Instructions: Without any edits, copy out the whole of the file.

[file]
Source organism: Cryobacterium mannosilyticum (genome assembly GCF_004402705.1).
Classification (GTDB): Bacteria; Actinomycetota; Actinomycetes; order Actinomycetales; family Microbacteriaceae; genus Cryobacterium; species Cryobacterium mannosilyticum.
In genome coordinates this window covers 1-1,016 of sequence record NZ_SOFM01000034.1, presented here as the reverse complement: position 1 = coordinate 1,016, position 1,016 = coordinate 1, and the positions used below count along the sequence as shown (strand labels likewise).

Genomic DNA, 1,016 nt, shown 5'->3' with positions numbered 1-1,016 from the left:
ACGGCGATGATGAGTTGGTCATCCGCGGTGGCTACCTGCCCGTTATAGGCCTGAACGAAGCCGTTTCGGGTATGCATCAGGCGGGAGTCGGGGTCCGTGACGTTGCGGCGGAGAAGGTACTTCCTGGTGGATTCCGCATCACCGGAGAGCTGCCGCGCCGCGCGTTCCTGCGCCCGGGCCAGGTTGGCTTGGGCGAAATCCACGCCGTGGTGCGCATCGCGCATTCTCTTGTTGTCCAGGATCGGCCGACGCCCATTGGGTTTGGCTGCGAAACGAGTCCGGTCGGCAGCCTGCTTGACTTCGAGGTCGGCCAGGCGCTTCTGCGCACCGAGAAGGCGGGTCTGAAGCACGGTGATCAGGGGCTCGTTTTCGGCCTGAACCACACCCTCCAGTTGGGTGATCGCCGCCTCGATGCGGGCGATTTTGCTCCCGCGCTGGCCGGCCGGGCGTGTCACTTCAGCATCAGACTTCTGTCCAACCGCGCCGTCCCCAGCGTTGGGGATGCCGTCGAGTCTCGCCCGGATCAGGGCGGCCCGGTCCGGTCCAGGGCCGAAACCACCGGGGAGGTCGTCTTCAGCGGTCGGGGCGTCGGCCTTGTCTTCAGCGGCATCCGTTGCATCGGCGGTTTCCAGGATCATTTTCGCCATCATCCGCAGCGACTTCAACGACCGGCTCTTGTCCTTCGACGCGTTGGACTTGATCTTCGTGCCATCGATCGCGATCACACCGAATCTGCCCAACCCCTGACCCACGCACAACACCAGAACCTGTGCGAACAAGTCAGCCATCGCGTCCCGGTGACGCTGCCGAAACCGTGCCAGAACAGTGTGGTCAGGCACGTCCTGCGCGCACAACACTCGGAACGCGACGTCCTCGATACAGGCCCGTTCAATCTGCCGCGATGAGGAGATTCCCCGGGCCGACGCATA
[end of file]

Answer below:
Source organism: Cryobacterium mannosilyticum (genome assembly GCF_004402705.1).
Classification (GTDB): Bacteria; Actinomycetota; Actinomycetes; order Actinomycetales; family Microbacteriaceae; genus Cryobacterium; species Cryobacterium mannosilyticum.
In genome coordinates this window covers 1-1,016 of sequence record NZ_SOFM01000034.1, presented here as the reverse complement: position 1 = coordinate 1,016, position 1,016 = coordinate 1, and the positions used below count along the sequence as shown (strand labels likewise).

Genomic DNA, 1,016 nt, shown 5'->3' with positions numbered 1-1,016 from the left:
ACGGCGATGATGAGTTGGTCATCCGCGGTGGCTACCTGCCCGTTATAGGCCTGAACGAAGCCGTTTCGGGTATGCATCAGGCGGGAGTCGGGGTCCGTGACGTTGCGGCGGAGAAGGTACTTCCTGGTGGATTCCGCATCACCGGAGAGCTGCCGCGCCGCGCGTTCCTGCGCCCGGGCCAGGTTGGCTTGGGCGAAATCCACGCCGTGGTGCGCATCGCGCATTCTCTTGTTGTCCAGGATCGGCCGACGCCCATTGGGTTTGGCTGCGAAACGAGTCCGGTCGGCAGCCTGCTTGACTTCGAGGTCGGCCAGGCGCTTCTGCGCACCGAGAAGGCGGGTCTGAAGCACGGTGATCAGGGGCTCGTTTTCGGCCTGAACCACACCCTCCAGTTGGGTGATCGCCGCCTCGATGCGGGCGATTTTGCTCCCGCGCTGGCCGGCCGGGCGTGTCACTTCAGCATCAGACTTCTGTCCAACCGCGCCGTCCCCAGCGTTGGGGATGCCGTCGAGTCTCGCCCGGATCAGGGCGGCCCGGTCCGGTCCAGGGCCGAAACCACCGGGGAGGTCGTCTTCAGCGGTCGGGGCGTCGGCCTTGTCTTCAGCGGCATCCGTTGCATCGGCGGTTTCCAGGATCATTTTCGCCATCATCCGCAGCGACTTCAACGACCGGCTCTTGTCCTTCGACGCGTTGGACTTGATCTTCGTGCCATCGATCGCGATCACACCGAATCTGCCCAACCCCTGACCCACGCACAACACCAGAACCTGTGCGAACAAGTCAGCCATCGCGTCCCGGTGACGCTGCCGAAACCGTGCCAGAACAGTGTGGTCAGGCACGTCCTGCGCGCACAACACTCGGAACGCGACGTCCTCGATACAGGCCCGTTCAATCTGCCGCGATGAGGAGATTCCCCGGGCCGACGCATA